PHILOSOPHICAL PUBLICATIONS 2019

ABSTRACTS

 

Dimitris A. Sideris:

Understanding existence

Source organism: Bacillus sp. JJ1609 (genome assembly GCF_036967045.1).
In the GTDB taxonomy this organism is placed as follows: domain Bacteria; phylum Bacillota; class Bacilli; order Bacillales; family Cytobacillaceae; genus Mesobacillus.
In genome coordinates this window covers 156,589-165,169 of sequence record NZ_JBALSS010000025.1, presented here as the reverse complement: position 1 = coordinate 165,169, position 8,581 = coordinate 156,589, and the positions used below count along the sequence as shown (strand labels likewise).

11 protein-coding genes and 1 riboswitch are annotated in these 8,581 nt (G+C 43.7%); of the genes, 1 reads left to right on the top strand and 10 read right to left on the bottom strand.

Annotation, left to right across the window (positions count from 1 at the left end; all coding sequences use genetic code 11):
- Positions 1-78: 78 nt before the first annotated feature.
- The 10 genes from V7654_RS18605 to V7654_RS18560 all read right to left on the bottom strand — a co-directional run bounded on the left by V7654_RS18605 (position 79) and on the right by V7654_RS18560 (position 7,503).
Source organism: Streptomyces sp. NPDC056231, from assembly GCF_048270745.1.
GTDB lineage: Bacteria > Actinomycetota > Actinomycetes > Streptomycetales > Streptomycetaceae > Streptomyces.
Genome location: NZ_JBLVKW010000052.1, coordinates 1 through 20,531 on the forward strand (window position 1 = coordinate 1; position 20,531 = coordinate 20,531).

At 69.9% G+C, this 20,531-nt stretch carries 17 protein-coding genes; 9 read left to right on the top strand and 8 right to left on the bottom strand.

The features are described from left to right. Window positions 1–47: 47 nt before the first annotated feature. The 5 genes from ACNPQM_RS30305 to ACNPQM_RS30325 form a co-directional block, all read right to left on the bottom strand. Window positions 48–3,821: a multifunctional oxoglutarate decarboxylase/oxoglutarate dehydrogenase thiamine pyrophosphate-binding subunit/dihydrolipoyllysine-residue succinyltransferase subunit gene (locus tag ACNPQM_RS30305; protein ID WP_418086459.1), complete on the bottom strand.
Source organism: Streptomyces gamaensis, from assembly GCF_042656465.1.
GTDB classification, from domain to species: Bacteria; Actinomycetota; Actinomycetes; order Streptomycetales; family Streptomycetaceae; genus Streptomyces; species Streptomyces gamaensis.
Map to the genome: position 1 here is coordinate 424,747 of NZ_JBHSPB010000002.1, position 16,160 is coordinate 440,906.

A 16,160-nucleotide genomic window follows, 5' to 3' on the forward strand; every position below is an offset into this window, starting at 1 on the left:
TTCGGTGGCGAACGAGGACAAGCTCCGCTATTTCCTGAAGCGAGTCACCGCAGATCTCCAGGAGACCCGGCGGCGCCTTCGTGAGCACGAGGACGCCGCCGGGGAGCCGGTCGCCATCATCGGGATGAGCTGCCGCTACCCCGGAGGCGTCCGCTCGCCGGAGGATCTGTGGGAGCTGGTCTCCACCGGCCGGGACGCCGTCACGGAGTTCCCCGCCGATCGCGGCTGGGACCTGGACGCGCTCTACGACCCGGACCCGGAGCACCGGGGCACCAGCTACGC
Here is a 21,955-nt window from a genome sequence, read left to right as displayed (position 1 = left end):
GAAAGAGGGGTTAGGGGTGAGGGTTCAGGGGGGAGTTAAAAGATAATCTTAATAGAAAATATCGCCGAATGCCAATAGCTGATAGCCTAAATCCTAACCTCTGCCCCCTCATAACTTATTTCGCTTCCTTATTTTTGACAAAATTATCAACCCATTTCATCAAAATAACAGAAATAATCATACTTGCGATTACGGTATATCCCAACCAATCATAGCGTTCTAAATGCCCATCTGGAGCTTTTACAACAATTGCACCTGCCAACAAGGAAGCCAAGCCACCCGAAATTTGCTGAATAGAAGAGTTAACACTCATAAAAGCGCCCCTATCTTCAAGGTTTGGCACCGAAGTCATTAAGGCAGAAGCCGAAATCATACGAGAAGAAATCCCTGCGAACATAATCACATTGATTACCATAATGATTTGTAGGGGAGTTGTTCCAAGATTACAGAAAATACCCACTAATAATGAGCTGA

Several thinkers have described three elements (hypostases) of the human being. The psychologist William James refers to material me, spiritual me, social me; the psychoanalyst Sigmund Freud describes Id, Ego and Super-Ego; According to Søren Kierkegaard man is a synthesis of a psychical and a physical element; however, a synthesis is unthinkable if the two are not united in a third. This third element is spirit.  Martin Heidegger mentions "In-der-Welt-Sein, Dasein, Mitsein"; and Jean Paul Sartre analyzes "Corp, En-soi, Pour-autrui". All of them refer to the relations of the human being to the universe, to self and to the society. In order to understand existence, we should first examine reflexes and oscillations. Based on natural reflexes, conditional reflexes may be developed, when a (conditional) stimulus appears just before an (unconditional) stimulus that starts a natural reflex ending to a movement or an excretion. After some repeats, the conditional stimulus is adequate to produce the response to the unconditional stimulus without its presence. Humans may develop secondary conditional reflexes based not only on natural reflexes but also on preformed conditional ones. Thus they may distinguish words. By interchanging words they may develop reason ("Logos") which is common to everybody and not only to those speaking the same language. Furthermore, since conditional reflexes develop only if the conditional stimulus precedes the unconditional one, the difference between before and after becomes significant and the concept of time develops. Conditional reflexes may also suggest how the concept of space develops, by combining several senses from each point of the body and even outside the body. Inspiration may be generated without any external stimulus. The function of the human mind as an oscillator, may explain it. Oscillators, like a clock, generate signals without receiving any external stimuli. Our sentiments and volition function like relaxation oscillators that present both excitability and automatism. For the first time we start existing as physical (sensed) beings at the moment a paternal sperm fertilizes a maternal ovum. A new being (sensed Ego) is formed, the difference of which from its physical environment is obvious to everybody. It develops according to a schedule existing within itself independently of the mother that offers it only prοtection and energy. The only one that may not conceive its existence is the embryon itself. Its surface is covered by a great number of sensors that receive stimuli from both inside and outside. These physical stimuli are constant and identical from both inside and outside so that the embryon cannot distingusish itself from its environment. At the moment of birth the endometrial non existence is divided into a being that continues being constant as the embryonic one and an unpredictably ever changing environment. A new person is formed (conceived Ego), that is directly accessible only to itself, while everybody else may conceive (or conclude) its internal function (thoughts, sentiments, volition) only indirectly, observing the behavior of its sensed Ego. Sometime later the new being will be inserted into its society by a social ritual, like ancient "amphidromia", baptism, registration in a registry etc. A new individual (social Ego) is generated. The three hypostases of the Ego differ among themselves in many aspects. The conceived and the social Ego are integral, but the sensed Ego may be amputated. The sensed and the conceived Egos are unique, while the social Ego is identical with all other Egos, at least at the moment of its entrance in the society. The sensed Ego lives within the physical time and space, while the conceived Ego lives in one point, here, and for one moment, now. The social Ego lives in the memory of the society anytime and anywhere. As the time of birth of the three hypostases differs, similarly the same holds true for their death. The sensed Ego dies at the moment that its homoeostasis ceases. The conceived Ego dies before the sensed one at the moment of its final differentiation of itself from its environment. And the social Ego dies when its social environment forgets the deceased. No other thinker described the different time of birth and death of the three hypostases of Ego. The reflective and oscillating function of our brain may explain both the behavior of the sensed Ego and the internality of the conceived Ego. The auxiliary verbs (I am, I have, I shall/will) may help in further elucidating the relations between the three Ego hypostases. I (the sensed Ego) am what I (the conceived Ego) have. So there is a slavery relationship in which the sensed Ego which supports the conceived Ego belongs to it. Also, I (the social Ego), am what I (the conceived Ego) wants (will) responding to what the society wants and is received by the social me as must (shall). Again a slavery relationship between the social Ego that opposes the volition of the conceived Ego and the volition of the latter. The acceptance of the three Ego hypostases may further help in understanding obscure values, like love, truth, liberty, equality and others. Elucidating such values might contribute in attempting the development of a real democratic state. 

 

 

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